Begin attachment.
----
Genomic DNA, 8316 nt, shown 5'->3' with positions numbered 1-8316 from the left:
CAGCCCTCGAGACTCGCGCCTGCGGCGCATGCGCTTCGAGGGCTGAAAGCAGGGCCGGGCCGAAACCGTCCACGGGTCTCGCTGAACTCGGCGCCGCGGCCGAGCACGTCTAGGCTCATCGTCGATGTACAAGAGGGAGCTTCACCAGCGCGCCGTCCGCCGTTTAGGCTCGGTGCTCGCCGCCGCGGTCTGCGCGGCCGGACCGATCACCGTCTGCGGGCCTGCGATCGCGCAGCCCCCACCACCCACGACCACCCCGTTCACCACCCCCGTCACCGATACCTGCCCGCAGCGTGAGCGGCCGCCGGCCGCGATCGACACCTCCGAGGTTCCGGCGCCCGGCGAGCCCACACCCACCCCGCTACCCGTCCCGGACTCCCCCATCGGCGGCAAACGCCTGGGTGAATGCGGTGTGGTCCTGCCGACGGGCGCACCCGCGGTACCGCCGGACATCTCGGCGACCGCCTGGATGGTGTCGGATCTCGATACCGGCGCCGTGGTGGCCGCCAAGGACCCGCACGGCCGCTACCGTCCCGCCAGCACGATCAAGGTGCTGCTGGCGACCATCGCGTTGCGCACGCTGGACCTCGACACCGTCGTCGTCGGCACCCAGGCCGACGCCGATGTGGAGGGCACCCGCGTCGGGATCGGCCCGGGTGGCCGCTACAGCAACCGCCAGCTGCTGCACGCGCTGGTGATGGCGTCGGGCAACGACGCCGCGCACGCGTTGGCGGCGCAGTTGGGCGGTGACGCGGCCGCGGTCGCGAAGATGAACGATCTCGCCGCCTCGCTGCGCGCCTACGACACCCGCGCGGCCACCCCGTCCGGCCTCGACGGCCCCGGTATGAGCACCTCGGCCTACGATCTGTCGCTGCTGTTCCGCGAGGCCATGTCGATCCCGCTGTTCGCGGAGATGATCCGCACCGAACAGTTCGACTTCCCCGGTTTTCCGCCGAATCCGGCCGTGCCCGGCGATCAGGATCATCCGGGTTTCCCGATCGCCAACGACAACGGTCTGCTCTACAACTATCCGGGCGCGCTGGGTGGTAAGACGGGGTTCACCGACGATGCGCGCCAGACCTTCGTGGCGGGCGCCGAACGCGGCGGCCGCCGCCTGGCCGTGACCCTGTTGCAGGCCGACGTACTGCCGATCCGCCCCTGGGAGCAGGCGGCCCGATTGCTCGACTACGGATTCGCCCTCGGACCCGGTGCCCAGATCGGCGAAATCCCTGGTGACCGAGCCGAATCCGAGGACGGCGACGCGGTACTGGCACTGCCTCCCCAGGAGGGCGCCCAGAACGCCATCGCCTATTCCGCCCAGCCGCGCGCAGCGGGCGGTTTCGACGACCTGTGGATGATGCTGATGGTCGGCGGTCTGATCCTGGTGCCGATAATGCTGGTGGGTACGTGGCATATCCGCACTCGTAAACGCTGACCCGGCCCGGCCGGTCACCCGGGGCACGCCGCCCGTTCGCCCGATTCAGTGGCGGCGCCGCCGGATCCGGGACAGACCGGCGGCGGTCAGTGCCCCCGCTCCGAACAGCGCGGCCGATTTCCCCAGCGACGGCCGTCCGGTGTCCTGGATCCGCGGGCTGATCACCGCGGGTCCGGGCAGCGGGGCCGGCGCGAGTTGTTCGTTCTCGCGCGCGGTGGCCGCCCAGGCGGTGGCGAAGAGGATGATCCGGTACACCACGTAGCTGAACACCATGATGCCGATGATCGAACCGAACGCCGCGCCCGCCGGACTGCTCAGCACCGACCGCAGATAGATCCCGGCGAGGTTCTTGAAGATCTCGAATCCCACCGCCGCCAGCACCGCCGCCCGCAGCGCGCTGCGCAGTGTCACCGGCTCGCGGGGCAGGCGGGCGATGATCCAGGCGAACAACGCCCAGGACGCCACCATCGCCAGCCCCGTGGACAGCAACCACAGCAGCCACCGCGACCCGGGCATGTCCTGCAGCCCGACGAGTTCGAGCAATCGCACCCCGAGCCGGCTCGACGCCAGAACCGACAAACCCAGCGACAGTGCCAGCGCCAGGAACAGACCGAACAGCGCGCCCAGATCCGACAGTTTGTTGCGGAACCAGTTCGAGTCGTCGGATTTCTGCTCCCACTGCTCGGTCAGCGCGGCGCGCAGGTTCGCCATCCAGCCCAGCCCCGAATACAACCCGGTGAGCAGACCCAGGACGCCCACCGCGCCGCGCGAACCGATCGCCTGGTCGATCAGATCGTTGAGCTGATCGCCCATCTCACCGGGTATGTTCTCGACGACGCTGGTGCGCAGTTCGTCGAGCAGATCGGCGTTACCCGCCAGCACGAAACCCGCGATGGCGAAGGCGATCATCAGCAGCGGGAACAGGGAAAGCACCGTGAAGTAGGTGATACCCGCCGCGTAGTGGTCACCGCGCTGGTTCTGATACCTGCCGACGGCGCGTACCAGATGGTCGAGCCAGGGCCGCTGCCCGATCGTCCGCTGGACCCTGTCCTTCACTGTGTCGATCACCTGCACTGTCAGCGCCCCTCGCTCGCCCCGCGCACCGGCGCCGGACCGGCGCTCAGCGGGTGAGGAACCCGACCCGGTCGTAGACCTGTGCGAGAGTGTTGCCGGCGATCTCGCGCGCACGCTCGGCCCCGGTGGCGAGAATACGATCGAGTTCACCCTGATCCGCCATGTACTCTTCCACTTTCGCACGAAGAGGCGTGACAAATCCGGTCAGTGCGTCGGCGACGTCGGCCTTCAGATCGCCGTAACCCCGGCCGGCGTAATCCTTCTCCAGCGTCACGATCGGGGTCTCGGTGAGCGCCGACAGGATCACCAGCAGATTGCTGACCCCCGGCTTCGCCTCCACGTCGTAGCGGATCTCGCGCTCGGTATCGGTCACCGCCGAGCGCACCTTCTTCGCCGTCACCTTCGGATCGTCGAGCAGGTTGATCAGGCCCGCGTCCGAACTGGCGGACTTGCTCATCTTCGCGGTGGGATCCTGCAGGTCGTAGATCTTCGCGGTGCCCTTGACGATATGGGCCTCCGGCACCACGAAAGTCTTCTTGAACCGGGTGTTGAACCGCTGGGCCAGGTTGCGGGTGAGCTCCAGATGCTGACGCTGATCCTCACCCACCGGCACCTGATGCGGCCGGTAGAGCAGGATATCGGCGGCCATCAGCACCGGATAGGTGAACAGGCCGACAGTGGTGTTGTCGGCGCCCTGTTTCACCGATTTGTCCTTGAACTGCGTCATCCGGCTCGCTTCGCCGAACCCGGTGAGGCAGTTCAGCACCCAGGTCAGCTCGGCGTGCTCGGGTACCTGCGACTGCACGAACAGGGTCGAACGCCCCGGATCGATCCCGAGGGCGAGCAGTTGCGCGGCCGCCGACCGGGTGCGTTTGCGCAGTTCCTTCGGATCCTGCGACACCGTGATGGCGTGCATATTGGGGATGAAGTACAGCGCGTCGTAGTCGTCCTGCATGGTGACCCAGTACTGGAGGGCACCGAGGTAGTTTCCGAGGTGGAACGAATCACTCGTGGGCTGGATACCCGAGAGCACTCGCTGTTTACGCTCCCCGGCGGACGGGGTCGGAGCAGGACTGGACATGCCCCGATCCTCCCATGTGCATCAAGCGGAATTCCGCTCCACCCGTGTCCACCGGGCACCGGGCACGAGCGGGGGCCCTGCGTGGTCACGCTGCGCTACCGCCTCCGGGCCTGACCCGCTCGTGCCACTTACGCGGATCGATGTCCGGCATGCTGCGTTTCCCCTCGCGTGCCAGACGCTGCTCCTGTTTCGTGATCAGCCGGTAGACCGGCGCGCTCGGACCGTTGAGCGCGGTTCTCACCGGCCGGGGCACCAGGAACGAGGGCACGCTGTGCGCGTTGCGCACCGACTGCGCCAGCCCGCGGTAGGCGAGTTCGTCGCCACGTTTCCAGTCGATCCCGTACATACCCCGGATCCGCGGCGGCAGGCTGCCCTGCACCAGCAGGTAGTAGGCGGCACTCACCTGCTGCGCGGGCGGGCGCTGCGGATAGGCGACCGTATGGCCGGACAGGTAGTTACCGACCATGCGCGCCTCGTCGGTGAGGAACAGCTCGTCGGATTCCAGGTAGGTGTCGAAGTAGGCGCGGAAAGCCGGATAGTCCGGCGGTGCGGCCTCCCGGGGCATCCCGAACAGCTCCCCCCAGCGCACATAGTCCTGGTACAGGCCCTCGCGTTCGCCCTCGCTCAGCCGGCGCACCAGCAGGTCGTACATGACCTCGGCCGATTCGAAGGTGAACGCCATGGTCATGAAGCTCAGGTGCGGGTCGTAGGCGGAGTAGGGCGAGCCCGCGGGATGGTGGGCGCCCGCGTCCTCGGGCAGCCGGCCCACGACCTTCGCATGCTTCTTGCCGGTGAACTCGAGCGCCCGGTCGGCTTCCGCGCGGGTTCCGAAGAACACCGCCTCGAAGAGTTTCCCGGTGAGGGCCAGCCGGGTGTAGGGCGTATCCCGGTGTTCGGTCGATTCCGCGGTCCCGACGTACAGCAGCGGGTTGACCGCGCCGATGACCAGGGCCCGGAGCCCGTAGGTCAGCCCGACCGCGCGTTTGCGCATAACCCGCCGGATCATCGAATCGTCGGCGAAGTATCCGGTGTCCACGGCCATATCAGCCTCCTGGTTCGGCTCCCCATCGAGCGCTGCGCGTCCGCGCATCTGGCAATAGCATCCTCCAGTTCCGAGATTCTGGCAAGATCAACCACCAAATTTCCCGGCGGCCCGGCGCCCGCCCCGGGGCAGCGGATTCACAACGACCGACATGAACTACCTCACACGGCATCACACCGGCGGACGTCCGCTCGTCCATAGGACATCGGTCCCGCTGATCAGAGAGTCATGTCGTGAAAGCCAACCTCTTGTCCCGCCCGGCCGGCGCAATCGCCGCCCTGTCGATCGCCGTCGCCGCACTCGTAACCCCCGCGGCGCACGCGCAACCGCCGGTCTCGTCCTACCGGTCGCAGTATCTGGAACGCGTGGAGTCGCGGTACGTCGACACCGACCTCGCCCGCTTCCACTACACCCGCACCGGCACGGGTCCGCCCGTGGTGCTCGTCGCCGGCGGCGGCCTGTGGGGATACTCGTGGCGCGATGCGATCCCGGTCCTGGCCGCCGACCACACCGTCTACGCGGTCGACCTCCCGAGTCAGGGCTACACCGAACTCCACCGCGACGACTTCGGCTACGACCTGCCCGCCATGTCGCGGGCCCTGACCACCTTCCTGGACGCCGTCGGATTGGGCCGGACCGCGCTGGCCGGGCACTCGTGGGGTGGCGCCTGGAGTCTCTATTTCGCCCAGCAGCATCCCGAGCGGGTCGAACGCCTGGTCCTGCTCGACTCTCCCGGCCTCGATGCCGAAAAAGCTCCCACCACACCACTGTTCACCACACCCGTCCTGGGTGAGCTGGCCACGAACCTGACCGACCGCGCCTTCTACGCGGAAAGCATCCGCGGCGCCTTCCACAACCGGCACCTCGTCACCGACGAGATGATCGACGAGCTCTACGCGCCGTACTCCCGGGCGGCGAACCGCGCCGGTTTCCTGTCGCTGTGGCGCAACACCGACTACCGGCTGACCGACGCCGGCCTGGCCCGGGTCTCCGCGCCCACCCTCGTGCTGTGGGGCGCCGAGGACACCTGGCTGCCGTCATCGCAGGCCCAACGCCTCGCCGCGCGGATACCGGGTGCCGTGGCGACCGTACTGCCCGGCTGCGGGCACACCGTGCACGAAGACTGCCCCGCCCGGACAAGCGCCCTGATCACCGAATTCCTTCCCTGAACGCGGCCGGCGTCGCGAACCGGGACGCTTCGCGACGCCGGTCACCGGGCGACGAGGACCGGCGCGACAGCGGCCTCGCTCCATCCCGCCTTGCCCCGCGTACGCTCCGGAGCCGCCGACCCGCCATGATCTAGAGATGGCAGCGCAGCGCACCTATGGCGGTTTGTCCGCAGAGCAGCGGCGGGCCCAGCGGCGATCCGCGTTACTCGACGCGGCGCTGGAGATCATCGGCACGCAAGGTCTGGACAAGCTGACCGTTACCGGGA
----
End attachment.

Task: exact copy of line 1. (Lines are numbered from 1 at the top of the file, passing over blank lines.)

Genomic DNA, 8316 nt, shown 5'->3' with positions numbered 1-8316 from the left: